Mediation vs. Arbitration: What is The Difference? - Morris Law Center

Mediation vs. Arbitration: What is The Difference?

Some people may mistakenly think that mediation and arbitration are synonymous with one another, and while it’s true there are some similarities between these two processes, the differences are considerable. Both mediation and arbitration utilize a neutral third party to oversee the dispute outside of the court system, and both are alternatives to traditional litigation. In some cases, both mediation and arbitration can be binding on the parties.

In mediation, a single agreed upon mediator is selected to assist in facilitating a discussion between two disputing parties to ultimately come to an agreeable resolution on both sides in a more informal environment.

Arbitration, however, has an agreed upon arbitrator taking on the role of a judge, hearing evidence, making decisions, and issuing opinions. In some arbitration cases, the neutral third party is a panel with both sides of the dispute selecting their preferred arbitrator, then the arbitrators themselves selecting a third to join the panel so a majority vote would prevail if necessary.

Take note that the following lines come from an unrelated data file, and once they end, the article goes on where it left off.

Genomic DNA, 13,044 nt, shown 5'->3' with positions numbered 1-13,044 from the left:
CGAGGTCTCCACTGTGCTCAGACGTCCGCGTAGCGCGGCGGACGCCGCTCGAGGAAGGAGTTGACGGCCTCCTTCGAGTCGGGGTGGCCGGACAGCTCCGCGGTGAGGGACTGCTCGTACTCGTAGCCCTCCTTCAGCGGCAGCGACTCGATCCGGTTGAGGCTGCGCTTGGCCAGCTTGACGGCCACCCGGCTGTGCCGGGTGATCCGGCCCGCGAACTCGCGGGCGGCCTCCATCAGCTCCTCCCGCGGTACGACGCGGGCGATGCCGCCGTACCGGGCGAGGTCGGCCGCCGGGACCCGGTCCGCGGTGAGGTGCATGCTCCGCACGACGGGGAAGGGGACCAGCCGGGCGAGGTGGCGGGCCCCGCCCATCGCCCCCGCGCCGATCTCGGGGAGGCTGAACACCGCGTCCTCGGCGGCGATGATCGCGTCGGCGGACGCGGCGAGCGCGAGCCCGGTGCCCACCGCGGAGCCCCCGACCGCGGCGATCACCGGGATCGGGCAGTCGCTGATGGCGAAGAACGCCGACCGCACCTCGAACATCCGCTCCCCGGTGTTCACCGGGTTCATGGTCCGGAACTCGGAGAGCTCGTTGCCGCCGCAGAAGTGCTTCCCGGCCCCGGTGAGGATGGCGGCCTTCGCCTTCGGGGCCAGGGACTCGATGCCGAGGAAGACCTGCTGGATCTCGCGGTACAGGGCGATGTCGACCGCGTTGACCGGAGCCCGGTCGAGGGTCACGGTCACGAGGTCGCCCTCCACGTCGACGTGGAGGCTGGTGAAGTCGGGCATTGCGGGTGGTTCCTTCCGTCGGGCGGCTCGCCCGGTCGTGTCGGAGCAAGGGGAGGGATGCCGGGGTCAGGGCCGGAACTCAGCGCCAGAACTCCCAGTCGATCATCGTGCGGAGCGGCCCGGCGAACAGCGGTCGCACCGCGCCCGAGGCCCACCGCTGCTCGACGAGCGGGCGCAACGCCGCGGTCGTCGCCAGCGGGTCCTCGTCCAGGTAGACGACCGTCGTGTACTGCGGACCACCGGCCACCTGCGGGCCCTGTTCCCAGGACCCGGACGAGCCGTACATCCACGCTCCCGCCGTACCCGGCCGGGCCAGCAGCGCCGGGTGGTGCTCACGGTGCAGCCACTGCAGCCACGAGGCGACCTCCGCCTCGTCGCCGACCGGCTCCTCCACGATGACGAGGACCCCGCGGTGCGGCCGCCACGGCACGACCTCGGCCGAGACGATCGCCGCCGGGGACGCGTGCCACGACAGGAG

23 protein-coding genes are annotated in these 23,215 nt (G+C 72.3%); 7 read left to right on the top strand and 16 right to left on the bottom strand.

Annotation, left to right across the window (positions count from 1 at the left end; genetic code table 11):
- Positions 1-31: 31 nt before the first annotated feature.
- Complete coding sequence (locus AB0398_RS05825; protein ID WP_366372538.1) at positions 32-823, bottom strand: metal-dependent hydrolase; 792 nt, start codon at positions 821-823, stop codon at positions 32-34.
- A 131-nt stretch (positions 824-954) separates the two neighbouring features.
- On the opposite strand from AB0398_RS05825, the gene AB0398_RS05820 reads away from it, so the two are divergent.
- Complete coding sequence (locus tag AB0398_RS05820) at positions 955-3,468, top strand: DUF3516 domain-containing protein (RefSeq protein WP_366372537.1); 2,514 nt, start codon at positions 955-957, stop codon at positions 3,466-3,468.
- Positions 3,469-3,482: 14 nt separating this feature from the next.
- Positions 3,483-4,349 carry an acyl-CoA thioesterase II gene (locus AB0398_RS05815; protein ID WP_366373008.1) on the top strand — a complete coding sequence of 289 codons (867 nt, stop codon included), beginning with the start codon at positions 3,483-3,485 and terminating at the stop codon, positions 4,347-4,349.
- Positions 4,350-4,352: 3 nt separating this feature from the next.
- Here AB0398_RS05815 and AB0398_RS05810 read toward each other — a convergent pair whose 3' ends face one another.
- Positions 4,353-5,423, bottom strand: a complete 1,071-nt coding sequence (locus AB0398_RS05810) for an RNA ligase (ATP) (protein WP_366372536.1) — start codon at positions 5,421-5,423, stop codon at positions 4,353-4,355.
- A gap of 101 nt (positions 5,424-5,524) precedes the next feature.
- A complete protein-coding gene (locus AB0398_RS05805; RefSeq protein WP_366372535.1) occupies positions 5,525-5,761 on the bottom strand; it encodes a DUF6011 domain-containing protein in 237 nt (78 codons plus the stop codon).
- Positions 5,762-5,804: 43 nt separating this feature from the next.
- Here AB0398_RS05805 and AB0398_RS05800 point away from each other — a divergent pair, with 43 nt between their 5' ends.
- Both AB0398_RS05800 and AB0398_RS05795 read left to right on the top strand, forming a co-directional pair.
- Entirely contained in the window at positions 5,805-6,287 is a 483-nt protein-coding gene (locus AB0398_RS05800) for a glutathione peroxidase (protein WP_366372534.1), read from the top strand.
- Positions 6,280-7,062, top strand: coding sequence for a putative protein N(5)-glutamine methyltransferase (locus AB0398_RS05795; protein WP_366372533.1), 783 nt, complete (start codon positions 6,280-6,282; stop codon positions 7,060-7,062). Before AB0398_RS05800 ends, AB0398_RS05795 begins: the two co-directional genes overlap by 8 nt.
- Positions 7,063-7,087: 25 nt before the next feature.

While mediation seeks mutual agreement through facilitated discussion between the parties, arbitration imposes rules by the arbitrator making decisions on their behalf. In arbitration, one of both of the parties may end up dissatisfied with that decision of the arbitrator.

In some cases, a judge may order a dispute to go through an alternative dispute resolution before continuing in the courtroom. Alternative dispute resolution generally indicates arbitration or mediation, and can many times lead to an acceptable and agreeable resolution for all involved without the need for time consuming and costly litigation in a formal court setting.

In the Eighth Judicial District Court every contested civil case is reviewed by the Alternative Dispute Resolution Office, with 75% of cases that are assigned to arbitration being successfully resolved. Parties in District Court can bypass assigned arbitration by agreeing to participate in mediation. According to the United States Department of Justice, in 2017 55% of cases were resolved by court-ordered alternative dispute resolution, and 75% of cases were resolved by parties voluntarily seeking alternative dispute resolution.

For more information on Alternative Dispute Resolution in Clark County, CLICK HERE.

So, mediation and arbitration, although having a different procedure, has a similar and fairly successful goal of resolving disputes between parties.

Our Las Vegas estate planning attorneys at Morris Law Center would love to assist answering any questions about your dispute and obtaining a resolution to it. Contact us today to set up your complimentary consult.

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